State of the Podcast Nation

I’ve got a “currently active” list of 38 podcasts I follow, and another 10 still followed but “inactive” according to whatever criteria Overcast applies. I’ve found it a bit of a mixed year. Some long-followed podcasts became irritating to me this year, so I unsubscribed; some that I downloaded just to sample surprised me by being quite listenable and became permanent fixtures.

I often hear prominent podcasters say that they don’t have time to listen to podcasts themselves, which is a classic warning sign. But there have been weeks this year when the list piled up, and were it not for my insomnia I definitely might not have had time.

  • The BBC’s offerings remain a mixed bag. The Witch Farm from the Uncanny stable was a bit long-winded, though not without interest. The Limelight strand of youth-oriented SF/Thrillers often missed the mark. I know that the BBC has to somehow reach a younger demographic, but they won’t do it by firing off this trash. And the recent The Dark is Rising, which I was honestly really looking forward to, was a bit rubbish. I often complain when the BBC use grown-ass women to play young boys, but in this case maybe they should’ve. The young voice actor was frankly terrible. Or maybe it was just the script.
  • My favourite podcasts of the year were those that gave me a reassuring, warm feeling of being in safe hands. That list includes Beatles Books with Joe Wisbey, who is an excellent interviewer; The Big Beatles Sort Out with Garry and Paul Abbott who make you feel as if you’re in the room with two brothers, which you are; LeVar Burton Reads; And Nothing is Real with Jason Carty and Stephen Cockroft, who remain the best of the Beatles podcasters. Other Beatles podcasts are available (and on my list).
  • Two podcasts surprised me by becoming staples. The first is The Rest is History with Tom Holland and Dominic Sandbrook. I really wasn’t expecting to enjoy this as much as I do. It’s very frequent: at least two a week, which might have been too much but wasn’t. And they do sometimes get lost in feeling pleased with themselves. That said, they have a lot to be pleased about. Like Omnibus, two presenters means that one of them takes the lead each episode while the other supplies the comment. It’s always fascinating, and while I would never want to meet any of their other listeners, for some reason I really enjoy a good history podcast. The other surprising listen is The News Agents, which is made by three BBC refugees. I wasn’t sure I would like it, but actually everything we’ve been saying about the BBC for years turns out to be true. Once out from under the BBC’s blanket of fear, these journalists can be incisive, intelligent, and ruthless in pursuing the truth. And none of your artificial “both sides” debates.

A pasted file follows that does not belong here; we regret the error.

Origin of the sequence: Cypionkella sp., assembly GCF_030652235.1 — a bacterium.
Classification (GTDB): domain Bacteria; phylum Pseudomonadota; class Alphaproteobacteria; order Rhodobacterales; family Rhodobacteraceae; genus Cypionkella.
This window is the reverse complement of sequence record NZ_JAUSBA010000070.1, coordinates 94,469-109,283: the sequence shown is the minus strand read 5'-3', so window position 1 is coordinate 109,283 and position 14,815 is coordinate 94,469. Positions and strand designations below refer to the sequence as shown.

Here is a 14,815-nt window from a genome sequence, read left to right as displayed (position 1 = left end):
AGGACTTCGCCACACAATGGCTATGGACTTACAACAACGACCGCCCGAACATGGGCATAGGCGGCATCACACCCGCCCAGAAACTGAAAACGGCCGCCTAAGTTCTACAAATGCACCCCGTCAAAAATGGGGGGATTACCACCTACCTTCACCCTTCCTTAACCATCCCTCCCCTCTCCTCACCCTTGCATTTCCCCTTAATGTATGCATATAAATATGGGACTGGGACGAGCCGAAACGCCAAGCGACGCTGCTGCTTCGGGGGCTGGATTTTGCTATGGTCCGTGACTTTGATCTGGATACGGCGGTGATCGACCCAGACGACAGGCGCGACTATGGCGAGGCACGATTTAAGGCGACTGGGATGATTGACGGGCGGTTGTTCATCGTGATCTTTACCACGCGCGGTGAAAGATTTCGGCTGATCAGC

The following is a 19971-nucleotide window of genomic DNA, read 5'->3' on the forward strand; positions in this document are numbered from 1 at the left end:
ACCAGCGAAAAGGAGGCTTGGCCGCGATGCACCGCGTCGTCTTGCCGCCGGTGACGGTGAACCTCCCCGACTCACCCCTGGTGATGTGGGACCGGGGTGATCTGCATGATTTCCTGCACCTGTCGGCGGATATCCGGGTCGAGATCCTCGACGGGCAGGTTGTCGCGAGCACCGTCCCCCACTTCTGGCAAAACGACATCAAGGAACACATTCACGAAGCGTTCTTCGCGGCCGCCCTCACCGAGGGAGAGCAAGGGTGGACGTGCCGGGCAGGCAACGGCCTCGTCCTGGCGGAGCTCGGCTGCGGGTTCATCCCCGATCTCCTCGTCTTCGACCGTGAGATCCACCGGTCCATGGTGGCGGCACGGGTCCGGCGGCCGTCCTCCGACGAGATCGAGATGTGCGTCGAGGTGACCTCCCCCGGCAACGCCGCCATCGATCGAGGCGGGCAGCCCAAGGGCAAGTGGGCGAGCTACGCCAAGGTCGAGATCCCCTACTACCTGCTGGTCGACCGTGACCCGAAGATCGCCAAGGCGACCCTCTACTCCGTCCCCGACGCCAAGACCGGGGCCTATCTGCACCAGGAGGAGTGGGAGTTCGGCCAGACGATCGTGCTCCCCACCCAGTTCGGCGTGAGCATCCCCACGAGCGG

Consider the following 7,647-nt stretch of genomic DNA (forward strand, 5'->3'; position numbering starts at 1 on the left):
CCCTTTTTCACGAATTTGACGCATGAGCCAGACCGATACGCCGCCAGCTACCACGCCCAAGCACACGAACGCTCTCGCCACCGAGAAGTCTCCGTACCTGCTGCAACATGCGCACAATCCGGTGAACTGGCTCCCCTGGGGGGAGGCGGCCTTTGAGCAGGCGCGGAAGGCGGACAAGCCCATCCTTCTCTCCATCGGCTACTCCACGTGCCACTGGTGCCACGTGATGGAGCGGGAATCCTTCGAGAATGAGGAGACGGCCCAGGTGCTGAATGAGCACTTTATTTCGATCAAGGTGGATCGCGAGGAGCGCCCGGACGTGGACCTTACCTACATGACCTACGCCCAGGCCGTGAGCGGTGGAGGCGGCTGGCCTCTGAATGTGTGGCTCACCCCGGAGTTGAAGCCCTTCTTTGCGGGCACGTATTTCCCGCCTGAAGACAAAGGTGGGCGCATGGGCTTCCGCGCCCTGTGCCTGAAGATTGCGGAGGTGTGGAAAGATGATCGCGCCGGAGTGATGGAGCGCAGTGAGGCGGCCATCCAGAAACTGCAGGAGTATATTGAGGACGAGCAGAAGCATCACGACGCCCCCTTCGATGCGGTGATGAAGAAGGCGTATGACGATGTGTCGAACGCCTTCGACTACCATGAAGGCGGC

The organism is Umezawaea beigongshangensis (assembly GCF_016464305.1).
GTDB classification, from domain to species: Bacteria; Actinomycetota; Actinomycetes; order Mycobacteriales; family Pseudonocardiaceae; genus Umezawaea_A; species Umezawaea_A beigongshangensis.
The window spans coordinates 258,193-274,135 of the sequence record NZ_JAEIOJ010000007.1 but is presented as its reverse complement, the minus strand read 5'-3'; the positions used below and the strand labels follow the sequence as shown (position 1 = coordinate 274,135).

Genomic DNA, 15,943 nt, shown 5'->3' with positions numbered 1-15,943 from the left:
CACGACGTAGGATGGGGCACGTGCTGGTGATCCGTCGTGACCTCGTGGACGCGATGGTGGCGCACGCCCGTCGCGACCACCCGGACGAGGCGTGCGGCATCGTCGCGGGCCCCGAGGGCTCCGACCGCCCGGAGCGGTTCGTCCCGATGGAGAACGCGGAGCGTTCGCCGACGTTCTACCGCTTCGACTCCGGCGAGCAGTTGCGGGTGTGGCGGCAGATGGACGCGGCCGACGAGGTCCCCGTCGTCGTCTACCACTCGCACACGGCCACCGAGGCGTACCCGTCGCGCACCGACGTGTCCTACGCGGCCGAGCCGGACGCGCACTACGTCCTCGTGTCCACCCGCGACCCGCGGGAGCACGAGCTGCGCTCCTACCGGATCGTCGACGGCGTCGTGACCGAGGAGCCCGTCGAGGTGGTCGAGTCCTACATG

• But the greatest and most gripping listen of the year was probably The Teacher’s Trial, the long-awaited denouement in the Lynette Dawson murder case, with the guilty party finally brought to book. The reporting from the trial as it went on was excellent, and the storytelling, as ever, was sensitive and robust.

And that’s it. I’m not naming any names in terms of those who irritated me this year, though I came close to deleting two entire podcasts from my feed because of one person. If it wasn’t for his co-hosts…

Finally, just to mention that I have a couple of podcasts myself. One is my fiction podcast, in which I read some of the stuff I’ve written over the years. Currently, I’m near the end of The Wake Knot. The other is the Beatles-related podcast I did with my daughter Elodie, The Lonely Hearts Clubhouse, which is about all the characters gathered on the cover of Sgt Pepper. It’s quite fun, and as an intergenerational father-daughter podcast, maybe a bit different. And if you do listen, maybe drop us a review/rating?

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